• Sunday, July 14, 2024

Column

Using ‘cancel culture’ as a tactic in politics

By: Amit Roy

EVERYONE knows that the easiest way to win an election is to “encourage” the opposition candidate to stand down.

In Pakistan, Imran Khan has been cancelled by the army. He should have known those who live by the army die by the army.

He has been given a three-year jail sentence, allegedly for flogging state gifts. This seems like a trick to ensure he does not stand in the forthcoming general election. At least, he is luckier than Zulfikar Ali Bhutto, who was hanged by General Zia-ul Haq.

The first time I came across this practice of disqualifying the opposition was in Iran. An organisation, called “the Guardian Council”, controlled by the country’s supreme leader (first, Ayatollah Ruhollah Khomeini, and then Ali Hosseini Khamenei), vetted the candidates’ list and simply crossed out those deemed insufficiently “Islamic”.

In India, the Congress leader Rahul Gandhi was disqualified as an MP and rendered ineligible to stand in next year’s general election after a court in Gujarat gave him a two-year prison term for saying rude things about Narendra Modi’s surname.

LEAD Amit 1 Rahul Gandhi
Rahul Gandhi

Last week the Supreme Court suspended his conviction, so it’s possible he will be able to fight in the 2024 election, after all.

Meanwhile, in Russia, Alexei Navalny, considered president Vladimir Putin’s principal adversary, has had his jail term extended to 19 years.

Many people think that the former US president Donald Trump should be in jail, but the more indictments he gets, the more popular he seems to become with his Republican supporters.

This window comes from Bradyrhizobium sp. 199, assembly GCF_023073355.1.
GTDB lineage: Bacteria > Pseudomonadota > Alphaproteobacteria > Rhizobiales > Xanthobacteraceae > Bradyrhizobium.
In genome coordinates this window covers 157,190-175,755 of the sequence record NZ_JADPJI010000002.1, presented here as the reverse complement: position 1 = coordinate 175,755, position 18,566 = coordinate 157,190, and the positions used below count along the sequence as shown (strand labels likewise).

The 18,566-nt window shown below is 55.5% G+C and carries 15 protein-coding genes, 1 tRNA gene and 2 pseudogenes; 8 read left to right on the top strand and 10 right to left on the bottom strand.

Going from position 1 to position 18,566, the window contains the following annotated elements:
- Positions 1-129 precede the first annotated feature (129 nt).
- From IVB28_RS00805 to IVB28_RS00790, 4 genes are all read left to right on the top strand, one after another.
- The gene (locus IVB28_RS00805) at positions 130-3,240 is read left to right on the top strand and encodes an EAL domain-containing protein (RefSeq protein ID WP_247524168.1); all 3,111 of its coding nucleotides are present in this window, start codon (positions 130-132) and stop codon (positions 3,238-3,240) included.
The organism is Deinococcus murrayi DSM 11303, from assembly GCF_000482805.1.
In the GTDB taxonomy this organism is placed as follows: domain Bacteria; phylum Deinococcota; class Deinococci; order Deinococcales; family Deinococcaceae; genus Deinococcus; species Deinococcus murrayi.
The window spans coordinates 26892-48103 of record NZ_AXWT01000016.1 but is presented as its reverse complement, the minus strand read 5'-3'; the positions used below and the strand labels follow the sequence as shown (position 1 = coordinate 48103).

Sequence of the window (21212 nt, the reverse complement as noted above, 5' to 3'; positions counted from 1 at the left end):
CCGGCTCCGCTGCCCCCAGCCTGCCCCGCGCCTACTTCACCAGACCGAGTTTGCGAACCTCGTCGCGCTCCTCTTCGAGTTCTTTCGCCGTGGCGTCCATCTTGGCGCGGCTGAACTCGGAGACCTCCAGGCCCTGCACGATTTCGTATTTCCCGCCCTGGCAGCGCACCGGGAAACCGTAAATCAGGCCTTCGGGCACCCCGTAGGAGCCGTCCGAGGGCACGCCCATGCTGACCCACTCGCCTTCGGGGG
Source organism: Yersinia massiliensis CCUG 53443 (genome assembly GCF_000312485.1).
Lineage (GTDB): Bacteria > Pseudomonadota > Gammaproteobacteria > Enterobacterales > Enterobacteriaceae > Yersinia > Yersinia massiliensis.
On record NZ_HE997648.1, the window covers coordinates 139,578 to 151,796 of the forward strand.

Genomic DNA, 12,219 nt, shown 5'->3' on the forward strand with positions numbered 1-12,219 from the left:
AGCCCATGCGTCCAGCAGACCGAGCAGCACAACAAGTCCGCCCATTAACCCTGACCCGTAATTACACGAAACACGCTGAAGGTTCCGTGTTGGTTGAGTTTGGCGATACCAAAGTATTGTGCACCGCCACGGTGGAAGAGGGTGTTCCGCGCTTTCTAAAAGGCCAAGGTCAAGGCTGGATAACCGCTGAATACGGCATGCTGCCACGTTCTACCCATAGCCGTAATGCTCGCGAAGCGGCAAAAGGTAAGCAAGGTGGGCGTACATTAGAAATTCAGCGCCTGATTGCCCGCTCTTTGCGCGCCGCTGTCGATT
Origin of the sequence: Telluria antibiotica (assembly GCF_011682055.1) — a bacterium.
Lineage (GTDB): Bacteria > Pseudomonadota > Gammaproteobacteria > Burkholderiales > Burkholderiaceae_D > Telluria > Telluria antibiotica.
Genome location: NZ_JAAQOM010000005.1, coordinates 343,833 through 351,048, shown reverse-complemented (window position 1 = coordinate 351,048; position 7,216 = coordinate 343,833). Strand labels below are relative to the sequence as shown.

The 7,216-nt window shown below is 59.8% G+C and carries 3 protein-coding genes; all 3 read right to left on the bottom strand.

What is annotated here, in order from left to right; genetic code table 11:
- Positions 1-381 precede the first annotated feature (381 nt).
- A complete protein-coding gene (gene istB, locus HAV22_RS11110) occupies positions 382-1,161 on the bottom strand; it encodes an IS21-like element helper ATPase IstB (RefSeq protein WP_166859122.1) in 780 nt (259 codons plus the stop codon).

But then American democracy and the way the country elects its president defy logic.

Each of these cases – Imran, Rahul, Navalny and Trump – is different, but what is going on in Pakistan is of particular concern to British Asians.

Last weekend, the Sunday Times (6) called Pakistan “one of the most dangerous, violent and corrupt countries on earth”.

The irony of Imran’s predicament is he is no democrat. He was soft on the Taliban and used the army to get to power.

The real problem is 76 years after Muhammad Ali Jinnah forced the partition of India and demanded a safe homeland for Muslims, the military are entrenched in Pakistan. This is not the country Jinnah had envisaged. Even in Africa, the army has been told to return to barracks after the coup in Niger by other countries on the continent. But no one seems capable of doing the same in Pakistan.

And that is the cancer that needs to be cut out.

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